Tag: Russell Kirk

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Having read Jere Real’s fascinating essay on The Playwright as Bohemian Tory, and having time to reflect during this university break, I’ve been giving quite a bit of thought to the practical influence which philosophers, and other thinkers, can have on the way we live, particularly for the young. I began reading Russell Kirk when […]

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Contributor Post Created with Sketch. ACF Middlebrow #19: The Exorcist

 

The podcast turns to horror, Catholic and scientific. I am joined by veteran and writer Scott Beauchamp to talk about William Friedkin and William Peter Blatty’s The Exorcist and about Russell Kirk’s views on horror — having read his very humanistic essay on horror in Modern Age. We talk about body horror as a way of confronting evil, of raising existential questions: Is being human special, after all, or just another meaningless accident? Next week, we turn to the scientific horror for comparison–The Thing.

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I had a wonderful conversation last night with Cart T. Bogus about a 4-year-old piece – “Burke Not Buckley” – that he wrote for The American Conservative. Bogus considers himself a liberal, but gave me some wonderful things to think about when it came to Edmund Burke, Russell Kirk, William F. Buckley, and the history of […]

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Promoted from the Ricochet Member Feed by Editors Created with Sketch. Of RINOs and a Home for Conservatives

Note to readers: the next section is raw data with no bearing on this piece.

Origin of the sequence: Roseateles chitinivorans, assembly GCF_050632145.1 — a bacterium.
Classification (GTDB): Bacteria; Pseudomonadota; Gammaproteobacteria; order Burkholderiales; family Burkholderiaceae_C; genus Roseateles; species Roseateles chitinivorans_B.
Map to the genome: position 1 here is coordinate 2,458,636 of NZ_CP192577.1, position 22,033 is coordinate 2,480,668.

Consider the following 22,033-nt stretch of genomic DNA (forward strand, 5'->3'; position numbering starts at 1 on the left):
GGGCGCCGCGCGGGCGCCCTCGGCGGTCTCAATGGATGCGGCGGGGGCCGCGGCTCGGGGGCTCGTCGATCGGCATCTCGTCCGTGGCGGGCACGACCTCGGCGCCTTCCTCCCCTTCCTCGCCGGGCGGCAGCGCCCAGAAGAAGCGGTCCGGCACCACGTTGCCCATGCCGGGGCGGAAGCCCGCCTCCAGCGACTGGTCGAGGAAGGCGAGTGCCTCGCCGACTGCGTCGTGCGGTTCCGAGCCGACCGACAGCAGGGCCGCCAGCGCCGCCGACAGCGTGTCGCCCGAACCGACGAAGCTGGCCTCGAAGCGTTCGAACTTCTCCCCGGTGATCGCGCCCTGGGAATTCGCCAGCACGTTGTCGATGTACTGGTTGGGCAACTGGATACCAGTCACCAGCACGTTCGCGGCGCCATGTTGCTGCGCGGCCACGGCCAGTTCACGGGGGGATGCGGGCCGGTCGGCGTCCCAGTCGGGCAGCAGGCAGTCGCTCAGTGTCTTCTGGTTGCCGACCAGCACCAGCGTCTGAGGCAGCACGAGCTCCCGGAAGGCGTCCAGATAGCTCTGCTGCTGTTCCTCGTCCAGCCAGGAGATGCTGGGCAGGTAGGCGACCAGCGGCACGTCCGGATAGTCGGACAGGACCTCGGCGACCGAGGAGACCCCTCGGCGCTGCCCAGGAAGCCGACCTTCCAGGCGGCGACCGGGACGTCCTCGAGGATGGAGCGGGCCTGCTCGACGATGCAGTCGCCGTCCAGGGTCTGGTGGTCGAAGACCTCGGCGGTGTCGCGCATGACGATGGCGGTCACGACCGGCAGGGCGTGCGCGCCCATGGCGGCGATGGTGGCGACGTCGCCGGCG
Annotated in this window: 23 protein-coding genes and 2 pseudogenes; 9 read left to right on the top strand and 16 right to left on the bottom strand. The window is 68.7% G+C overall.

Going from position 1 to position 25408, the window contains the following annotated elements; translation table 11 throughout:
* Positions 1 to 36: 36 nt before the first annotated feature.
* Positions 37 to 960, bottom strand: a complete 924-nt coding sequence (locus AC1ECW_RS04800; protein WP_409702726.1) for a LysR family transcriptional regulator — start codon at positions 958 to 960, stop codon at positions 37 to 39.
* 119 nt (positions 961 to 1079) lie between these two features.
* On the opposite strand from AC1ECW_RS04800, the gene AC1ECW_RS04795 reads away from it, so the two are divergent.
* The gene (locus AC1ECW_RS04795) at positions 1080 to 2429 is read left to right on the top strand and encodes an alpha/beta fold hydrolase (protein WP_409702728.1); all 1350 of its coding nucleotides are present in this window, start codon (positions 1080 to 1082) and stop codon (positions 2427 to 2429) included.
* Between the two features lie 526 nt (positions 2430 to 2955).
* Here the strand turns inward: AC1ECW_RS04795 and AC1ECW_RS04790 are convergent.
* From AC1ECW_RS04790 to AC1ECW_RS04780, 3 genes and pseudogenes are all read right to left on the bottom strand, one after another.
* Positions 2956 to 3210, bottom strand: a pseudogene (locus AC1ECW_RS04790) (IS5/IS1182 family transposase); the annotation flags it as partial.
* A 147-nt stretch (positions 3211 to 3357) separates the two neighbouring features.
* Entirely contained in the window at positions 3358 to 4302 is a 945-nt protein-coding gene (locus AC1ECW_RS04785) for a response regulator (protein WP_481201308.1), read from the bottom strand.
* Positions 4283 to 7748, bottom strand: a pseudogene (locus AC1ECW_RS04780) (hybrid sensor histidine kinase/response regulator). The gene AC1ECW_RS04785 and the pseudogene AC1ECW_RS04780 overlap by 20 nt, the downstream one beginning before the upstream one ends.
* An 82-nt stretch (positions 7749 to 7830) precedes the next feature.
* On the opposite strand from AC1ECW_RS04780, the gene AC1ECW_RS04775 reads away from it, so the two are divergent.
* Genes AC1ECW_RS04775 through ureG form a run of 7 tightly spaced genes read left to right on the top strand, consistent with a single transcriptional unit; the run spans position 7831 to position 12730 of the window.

People like to toss around the accusation that this or that person is a “Republican in Name Only,” or a RINO. Generally, this means the person is not a conservative, at least in the eyes of the accuser. The accusation is meant to be an insult or an attempt to dismiss what the accused thinks.

I once heard Jonah Goldberg say that every conservative ought to be a RINO. What he meant was that one’s loyalty should be to conservative principles, not a political party. I agree with him.

Promoted from the Ricochet Member Feed by Editors Created with Sketch. The Primal Conservatism of the Littlest Ram

 

CharlieOutlined against a blue-gray October sky, the mighty Rams stood in the majestic calm of their frigid, pre-game battlefield. Outside without a proper coat, my six-year old, Charlie, stood in an eternal line at the frozen, undermanned concession stand. The undefeated Rams awaited the opening kickoff of their game against the hated Spartans — their bitter rival, the only team to beat the Rams in over three years. Charlie awaited a Styrofoam cup of tepid cocoa — bitter swill, sold for two bucks a slug by the girls in the pep squad. The Rams had been waiting for this game all season. Charlie had been waiting for his cocoa for half an hour. The excitement was palpable. The cocoa? Palatable.

It was a chilly Friday night in America and Charlie had come to cheer his Rams on to victory in the biggest high school football game of the season. Damn the cold, daddy; this is war. And Charlie wanted to be on the front lines.

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This time of year is the time for graduation commencement speeches, and over at The Imaginative Conservative, the editors pulled out of their archives a commencement speech given by Russell Kirk to the great Hillsdale College back in 1985. Outside of William F. Buckley, Russell Kirk (1918-1994) is probably the most important non-political conservative of […]

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Promoted from the Ricochet Member Feed by Editors Created with Sketch. Russell Kirk’s “Ten Principles of Conservatism.” Does He Have it Right?

 

Kirk-ReaganOne of the things I like most about Ricochet is that, while we spend a lot of time debating topical issues of the day (SSM, anyone?), we also spend a fair amount of time addressing questions of principle:

“What are the tenets of conservatism?”